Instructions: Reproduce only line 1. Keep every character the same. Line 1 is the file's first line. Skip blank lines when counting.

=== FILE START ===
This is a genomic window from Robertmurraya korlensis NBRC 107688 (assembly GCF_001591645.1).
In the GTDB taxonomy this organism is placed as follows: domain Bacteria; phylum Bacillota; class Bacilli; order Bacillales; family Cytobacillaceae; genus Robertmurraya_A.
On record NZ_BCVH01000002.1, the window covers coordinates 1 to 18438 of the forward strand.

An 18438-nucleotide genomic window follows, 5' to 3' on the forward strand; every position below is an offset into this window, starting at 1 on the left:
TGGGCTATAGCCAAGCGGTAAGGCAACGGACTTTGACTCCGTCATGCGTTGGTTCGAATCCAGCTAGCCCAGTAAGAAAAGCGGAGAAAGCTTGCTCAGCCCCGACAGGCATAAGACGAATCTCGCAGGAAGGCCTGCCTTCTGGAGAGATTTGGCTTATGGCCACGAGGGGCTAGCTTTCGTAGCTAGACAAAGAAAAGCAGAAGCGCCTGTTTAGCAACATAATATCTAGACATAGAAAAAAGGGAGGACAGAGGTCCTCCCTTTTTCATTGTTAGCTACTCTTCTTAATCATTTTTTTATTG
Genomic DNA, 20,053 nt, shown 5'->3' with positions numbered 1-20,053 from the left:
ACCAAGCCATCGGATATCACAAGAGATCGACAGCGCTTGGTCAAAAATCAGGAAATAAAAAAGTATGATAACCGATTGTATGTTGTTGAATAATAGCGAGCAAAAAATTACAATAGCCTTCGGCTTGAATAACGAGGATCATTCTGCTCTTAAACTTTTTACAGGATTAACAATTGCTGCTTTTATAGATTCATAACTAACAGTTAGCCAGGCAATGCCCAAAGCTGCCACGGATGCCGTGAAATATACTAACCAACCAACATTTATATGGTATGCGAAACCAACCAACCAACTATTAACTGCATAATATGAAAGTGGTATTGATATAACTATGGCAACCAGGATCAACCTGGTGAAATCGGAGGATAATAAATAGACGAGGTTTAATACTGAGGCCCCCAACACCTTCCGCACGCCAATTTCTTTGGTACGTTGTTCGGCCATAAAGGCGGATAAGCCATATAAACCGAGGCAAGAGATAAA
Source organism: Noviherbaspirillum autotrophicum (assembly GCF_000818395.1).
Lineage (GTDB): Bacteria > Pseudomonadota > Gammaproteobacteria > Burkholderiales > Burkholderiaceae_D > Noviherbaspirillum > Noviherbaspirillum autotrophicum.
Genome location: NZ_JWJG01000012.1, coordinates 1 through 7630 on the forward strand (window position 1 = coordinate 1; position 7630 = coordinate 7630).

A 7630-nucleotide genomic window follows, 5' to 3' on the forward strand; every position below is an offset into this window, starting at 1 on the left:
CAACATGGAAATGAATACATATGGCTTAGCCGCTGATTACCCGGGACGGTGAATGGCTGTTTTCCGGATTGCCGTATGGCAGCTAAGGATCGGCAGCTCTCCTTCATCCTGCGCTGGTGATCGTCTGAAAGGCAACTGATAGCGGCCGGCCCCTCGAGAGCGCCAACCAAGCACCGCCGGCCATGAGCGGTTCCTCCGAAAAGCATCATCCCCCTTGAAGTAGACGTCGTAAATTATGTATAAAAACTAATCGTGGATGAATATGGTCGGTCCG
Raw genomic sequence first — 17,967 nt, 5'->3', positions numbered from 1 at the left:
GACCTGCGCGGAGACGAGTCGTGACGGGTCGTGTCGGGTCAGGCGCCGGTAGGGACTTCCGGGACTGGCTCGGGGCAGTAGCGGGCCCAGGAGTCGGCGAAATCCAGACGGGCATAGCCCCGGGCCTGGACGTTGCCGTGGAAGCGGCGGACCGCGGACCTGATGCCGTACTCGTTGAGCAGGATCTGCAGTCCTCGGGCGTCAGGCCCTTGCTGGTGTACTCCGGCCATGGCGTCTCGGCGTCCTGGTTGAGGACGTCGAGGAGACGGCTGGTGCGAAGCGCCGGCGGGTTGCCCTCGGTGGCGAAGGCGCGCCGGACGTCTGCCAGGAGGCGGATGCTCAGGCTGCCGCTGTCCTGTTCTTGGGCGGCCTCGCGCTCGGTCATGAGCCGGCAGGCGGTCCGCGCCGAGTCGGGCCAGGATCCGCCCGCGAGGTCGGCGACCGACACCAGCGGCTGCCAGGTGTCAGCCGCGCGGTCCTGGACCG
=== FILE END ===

This is a genomic window from Robertmurraya korlensis NBRC 107688 (assembly GCF_001591645.1).